The Best of Retro Gaming: Music From the 8-Bit Era

Posted by | November 26, 2008

The sad truth is, I’m an old and crumbling husk of bones and withered, parchment-like skin. That’s not just because I’ve taken over a stolen corpse as my body, either. I blinked one day, and when my eyes opened again, time had passed. Twenty years, about.

In some ways, this was extremely cool. The internet happened, over about a week or so as far as I can tell, I was suddenly living in my own house, there was a car in the driveway, and I could eat pizza every day. Video games also got bigger, with that Super Nintendo, Genesis, Playstation, Xbox, a brief flash of Gamecube, and finally the Wii appeared, ghostly in its hidden and unpurchasable majesty.

Then I turned around and talked games with a buddy of mine, and discovered he’d never played the original NES Metroid because it came out before he was born. At that moment, my hair faded away to a silvery gray. My skin cracked, spots appearing upon its translucent surface, and my pants, by the power of some awful and uncontestable force, hiked up to my elbows. One minute a gamer, the next, Grampa Williams.

The point of all this babbling is while games have gotten bigger and deeper, they haven’t necessarily gotten better. Talent is talent, and the folks slaving away over a hot dev kit in the 80s had their share. To give you goldarn whippersnappers some perspective, here’s five shots of the most impressive video game music of that lost paleologic era when the Nintendo Entertainment System ruled the land.

Castlevania
First level. You pass through the rotting courtyard, enter the castle’s gate (after picking up that hidden treasure, of course), and then Vampire Killer started up. This wasn’t a game about hiding in the dust and shadows, Castlevania was for rocking out with your whip out.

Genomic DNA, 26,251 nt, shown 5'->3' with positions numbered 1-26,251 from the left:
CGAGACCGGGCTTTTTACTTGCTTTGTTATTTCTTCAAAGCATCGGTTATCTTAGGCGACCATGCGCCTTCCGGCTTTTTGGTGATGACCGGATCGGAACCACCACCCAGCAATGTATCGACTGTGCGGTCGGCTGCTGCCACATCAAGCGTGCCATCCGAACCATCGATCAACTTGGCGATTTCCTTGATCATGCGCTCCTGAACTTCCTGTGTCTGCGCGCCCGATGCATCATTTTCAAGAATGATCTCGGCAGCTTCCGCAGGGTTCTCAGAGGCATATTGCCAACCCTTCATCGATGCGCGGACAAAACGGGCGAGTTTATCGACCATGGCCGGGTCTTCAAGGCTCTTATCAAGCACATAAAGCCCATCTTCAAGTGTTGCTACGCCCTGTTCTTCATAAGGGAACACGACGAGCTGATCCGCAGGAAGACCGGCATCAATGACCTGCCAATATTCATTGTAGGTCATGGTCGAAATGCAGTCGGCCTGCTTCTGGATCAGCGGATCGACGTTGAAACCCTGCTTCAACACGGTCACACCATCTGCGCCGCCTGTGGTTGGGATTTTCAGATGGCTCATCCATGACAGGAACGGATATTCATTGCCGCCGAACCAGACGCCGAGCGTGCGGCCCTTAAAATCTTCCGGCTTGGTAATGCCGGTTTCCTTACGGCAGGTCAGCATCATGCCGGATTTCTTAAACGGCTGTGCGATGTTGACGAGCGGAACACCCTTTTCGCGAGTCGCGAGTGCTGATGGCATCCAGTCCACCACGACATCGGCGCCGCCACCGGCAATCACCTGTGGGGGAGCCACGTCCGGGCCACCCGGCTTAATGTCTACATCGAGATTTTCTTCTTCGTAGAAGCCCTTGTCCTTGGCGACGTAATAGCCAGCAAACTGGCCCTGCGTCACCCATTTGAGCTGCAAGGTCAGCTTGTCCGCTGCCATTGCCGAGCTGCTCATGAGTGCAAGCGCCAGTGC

Batman
Sunsoft got the license to roll out a tie-in Nintendo game for that little Batman movie that just came out back then, and we’re damn lucky they did. Not only did the game offer jaw-dropping graphics and atmosphere, but someone in Sunsoft’s music department sold his soul for power over over the NES’s sound chip. The result was one of the most incredible experiences on the Nintendo, and possibly the best movie game ever made. Here’s the intro.

Mega Man 2
While the first game in the Mega Man series defined “Nintendo Hard” before you’d even got through the first level, Mega Man 2 was somewhat more forgiving. They replaced the gleeful cruelty shown by the former game with creative platforming that still holds up even today. Then, Capcom performed a series of expensive and morally questionable experiments to figure out just what the sound of jumping between platforms while blasting cartoonish robots really was. They refined that knowledge into the soundtrack for Mega Man 2. Although the game features impressive music throughout, the greatest track doesn’t kick in until after you’ve recycled the robot masters. Mega Man teleports in before the gates of Wily’s castle, the music hits like a shot of pure awesome into the brain, and you instantly know two things. First, those robot masters you put down were nothing but lackeys and dogs. Second, this is the real battle.

Ninja Gaiden
There’s a reason every game that flings itself out on the market these days is filled to the screaming brim with cinematics and cutscenes, and that reason is Ninja Gaiden. Not just content to make one of the finer platformers seen on the Nintendo, Tecmo wrapped Ninja Gaiden’s action sequences around a complex plot told through roughly twenty minutes of cinematics. Just as an encore, they shoved a complete soundtrack up the cart’s ass until it bloated out like a turkey filled with stuffing and an alien larva. Because I care about you, here’s not just the music, but the entire set of cutscenes from Ninja Gaiden.


Ninja Gaiden: All Plot, No Game

Metroid
Chilling, minimalist, sci-fi. The opening chimes of Metroid’s title screen set the tone for a game of exploration and desperate battles against the inhuman Mother Brain. Maybe Metroid has gone on to new pastures, what with all that fancy three-dee and eff-pee-ess the kids talk about, but it all started here. An emergency order from the galaxy police, and that ominous music.

There. That should teach you young damn delinquents. Now get off my lawn!


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